Another DIY reactor.

Discussion in 'Hardware & DIY' started by jonboy8465, 5 Jan 2009.

  1. jonboy8465

    jonboy8465 Newly Registered

    Messages:
    21
    I wanted to have a go at building myself a reactor so I thought i would have a go at doing it with parts available from the high street. Here is a list of what i needed and the cost.
    1m of 1.1/2" waste pipe £3.82
    2 of 3/4"x1.1/2" overflow reducer £1.75ea
    (this needs a compression fitting on one end with1" thread)
    1of 1.1/2" 90dgr bend solvent weld. £1.72
    1of 1.1/2" access plug solvent weld. £1.90
    1of 1.1/2" sweep tee solvent weld. £1.90
    1of 1" connector (pond pump fitting)blk £2.40
    1of 1" hose connector (pond pump fitting)blk £3.19

    2009_01030022.jpg

    clean all of the solvent weld fittings well with the correct cleaner and apply the adhesive, you wont have long so dry fit it all first so you know where it all goes and that it all fits. put PTFE tape onto the hose connector and screw into the 1" connector and using 2 adjustable spanners do it up tight. screw this onto the overflow reducer( I found 2 O rings to go on these to make a good watertight seal) be careful not to weaken the solvent weld joint. thinking about it now you could do up all the threads before gluing the joints.

    2009_01030023.jpg

    I then drilled a 6mm hole through the bend (see next photo) and inserted some 6mm rigid air line i had, this was glued into place. it is all now being left to let the glues harden before i do a water test.

    2009_01050001.jpg
     
  2. JamesC

    JamesC Member

    Messages:
    1,276
    Location:
    Bexley, Kent
    Looks great except for one thing. The CO2 inlet needs to be in the upright tube. Where you've got it now in the water outlet it will just go with the water flow along your tubing to the tank.

    James
     
  3. vauxhallmark

    vauxhallmark Member

    Messages:
    569
    Looking good.

    Why do you use two types of joint (screw and sovent welded)? Isn't one easier to make watertight? And if so why use the other?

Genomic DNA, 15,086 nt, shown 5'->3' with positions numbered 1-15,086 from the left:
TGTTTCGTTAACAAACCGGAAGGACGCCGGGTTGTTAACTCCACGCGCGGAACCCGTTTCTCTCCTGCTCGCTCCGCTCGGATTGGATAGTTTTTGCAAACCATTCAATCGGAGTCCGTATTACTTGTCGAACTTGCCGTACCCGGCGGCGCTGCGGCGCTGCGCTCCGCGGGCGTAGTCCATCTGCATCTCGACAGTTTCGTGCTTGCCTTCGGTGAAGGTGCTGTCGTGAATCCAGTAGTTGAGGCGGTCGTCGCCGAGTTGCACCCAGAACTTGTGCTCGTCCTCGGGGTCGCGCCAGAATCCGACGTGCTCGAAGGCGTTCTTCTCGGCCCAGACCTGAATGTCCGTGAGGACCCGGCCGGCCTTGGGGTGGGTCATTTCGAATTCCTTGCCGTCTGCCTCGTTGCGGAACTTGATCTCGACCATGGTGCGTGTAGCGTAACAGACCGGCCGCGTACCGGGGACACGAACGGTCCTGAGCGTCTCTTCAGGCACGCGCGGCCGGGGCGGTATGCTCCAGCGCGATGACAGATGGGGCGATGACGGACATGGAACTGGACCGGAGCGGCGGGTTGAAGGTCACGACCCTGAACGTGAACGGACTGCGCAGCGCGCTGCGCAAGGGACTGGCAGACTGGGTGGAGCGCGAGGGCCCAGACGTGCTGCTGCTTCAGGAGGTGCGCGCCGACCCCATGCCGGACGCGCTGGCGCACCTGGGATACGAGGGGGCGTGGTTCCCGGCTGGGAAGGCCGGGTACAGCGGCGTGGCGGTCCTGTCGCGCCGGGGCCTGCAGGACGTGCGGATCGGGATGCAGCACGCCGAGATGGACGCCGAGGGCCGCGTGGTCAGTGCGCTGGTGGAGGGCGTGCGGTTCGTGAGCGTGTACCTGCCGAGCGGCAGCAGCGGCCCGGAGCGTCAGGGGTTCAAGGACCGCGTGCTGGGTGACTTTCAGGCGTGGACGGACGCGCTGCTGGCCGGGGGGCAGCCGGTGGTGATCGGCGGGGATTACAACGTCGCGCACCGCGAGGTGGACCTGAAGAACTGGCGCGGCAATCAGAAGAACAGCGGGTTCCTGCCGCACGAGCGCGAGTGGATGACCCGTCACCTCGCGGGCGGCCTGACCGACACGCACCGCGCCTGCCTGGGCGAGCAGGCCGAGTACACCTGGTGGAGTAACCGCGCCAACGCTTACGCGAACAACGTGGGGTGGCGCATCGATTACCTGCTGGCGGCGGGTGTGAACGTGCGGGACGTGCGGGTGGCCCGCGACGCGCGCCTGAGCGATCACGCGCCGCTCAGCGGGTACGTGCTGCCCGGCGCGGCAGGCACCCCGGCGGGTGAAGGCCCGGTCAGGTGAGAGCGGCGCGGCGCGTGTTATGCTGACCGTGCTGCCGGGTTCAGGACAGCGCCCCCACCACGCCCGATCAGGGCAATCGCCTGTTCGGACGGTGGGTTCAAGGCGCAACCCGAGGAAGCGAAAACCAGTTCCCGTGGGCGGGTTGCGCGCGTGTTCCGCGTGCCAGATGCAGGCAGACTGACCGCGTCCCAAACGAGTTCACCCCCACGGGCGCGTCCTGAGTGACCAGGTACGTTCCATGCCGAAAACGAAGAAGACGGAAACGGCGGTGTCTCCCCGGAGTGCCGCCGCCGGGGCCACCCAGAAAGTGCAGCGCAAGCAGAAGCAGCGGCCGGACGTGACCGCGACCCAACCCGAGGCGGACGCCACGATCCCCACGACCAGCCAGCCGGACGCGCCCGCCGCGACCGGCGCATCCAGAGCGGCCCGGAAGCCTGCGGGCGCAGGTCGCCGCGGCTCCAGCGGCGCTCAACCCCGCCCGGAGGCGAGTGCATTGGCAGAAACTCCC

Thanks for the info, as you can tell, have never worked with plastic pipes.

    Can't wait for the real testing!

    Best regards,

    Mark
     
  4. vauxhallmark

    vauxhallmark Member

    Messages:
    569
    That could be the inlet!
     
  5. vauxhallmark

    vauxhallmark Member

    Messages:
    569
    Ooh, ooh, one more question:

    Why does one end finish with a 90 degree bend and one with a sweep tee?

    Cheers,

    Mark
     
  6. JamesC

    JamesC Member

    Messages:
    1,276
    Location:
    Bexley, Kent
    It could be, but then the CO2 inlet would be at the top. It needs to be at the bottom so that the CO2 bubbles rise against the flow of water.

    James
     
  7. vauxhallmark

    vauxhallmark Member

    Messages:
    569
    Yeah, have to wait till Jonboy's back on to see what his plans for it are. He might have both the water and CO2 entering at the top of the reactor - unless it's a truly mighty water pump it probably would leave the CO2 at the top of the reactor for the water to flow through. Free standing reactors (with both water inlet and outlet going through the top) usually work like this (with an internal pipe to return the water to the outlet from the bottom of the cylinder). I'm keen to see how it goes, as I'd love to improve my CO2 diffusion, and not have any equipment for it in the tank.

    Mark
     
  8. jonboy8465

    jonboy8465 Newly Registered

    Messages:
    21